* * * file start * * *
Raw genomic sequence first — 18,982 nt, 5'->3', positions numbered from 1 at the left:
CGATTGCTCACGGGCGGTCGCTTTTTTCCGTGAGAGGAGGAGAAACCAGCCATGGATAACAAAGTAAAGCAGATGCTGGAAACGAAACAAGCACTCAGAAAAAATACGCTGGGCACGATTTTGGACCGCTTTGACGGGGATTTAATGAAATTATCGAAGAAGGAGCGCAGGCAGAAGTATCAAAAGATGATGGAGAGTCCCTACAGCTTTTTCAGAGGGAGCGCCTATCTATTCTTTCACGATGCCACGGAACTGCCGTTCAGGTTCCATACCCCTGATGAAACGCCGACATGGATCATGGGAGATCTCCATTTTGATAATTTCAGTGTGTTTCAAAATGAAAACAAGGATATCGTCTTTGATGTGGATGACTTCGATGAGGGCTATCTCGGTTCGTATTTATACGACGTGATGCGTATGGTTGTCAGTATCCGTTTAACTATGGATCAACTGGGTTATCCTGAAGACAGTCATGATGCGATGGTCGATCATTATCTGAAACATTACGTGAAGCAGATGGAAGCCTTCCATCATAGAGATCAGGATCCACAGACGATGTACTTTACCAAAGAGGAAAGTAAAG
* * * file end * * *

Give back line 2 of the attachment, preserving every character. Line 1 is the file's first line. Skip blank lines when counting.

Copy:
CGATTGCTCACGGGCGGTCGCTTTTTTCCGTGAGAGGAGGAGAAACCAGCCATGGATAACAAAGTAAAGCAGATGCTGGAAACGAAACAAGCACTCAGAAAAAATACGCTGGGCACGATTTTGGACCGCTTTGACGGGGATTTAATGAAATTATCGAAGAAGGAGCGCAGGCAGAAGTATCAAAAGATGATGGAGAGTCCCTACAGCTTTTTCAGAGGGAGCGCCTATCTATTCTTTCACGATGCCACGGAACTGCCGTTCAGGTTCCATACCCCTGATGAAACGCCGACATGGATCATGGGAGATCTCCATTTTGATAATTTCAGTGTGTTTCAAAATGAAAACAAGGATATCGTCTTTGATGTGGATGACTTCGATGAGGGCTATCTCGGTTCGTATTTATACGACGTGATGCGTATGGTTGTCAGTATCCGTTTAACTATGGATCAACTGGGTTATCCTGAAGACAGTCATGATGCGATGGTCGATCATTATCTGAAACATTACGTGAAGCAGATGGAAGCCTTCCATCATAGAGATCAGGATCCACAGACGATGTACTTTACCAAAGAGGAAAGTAAAG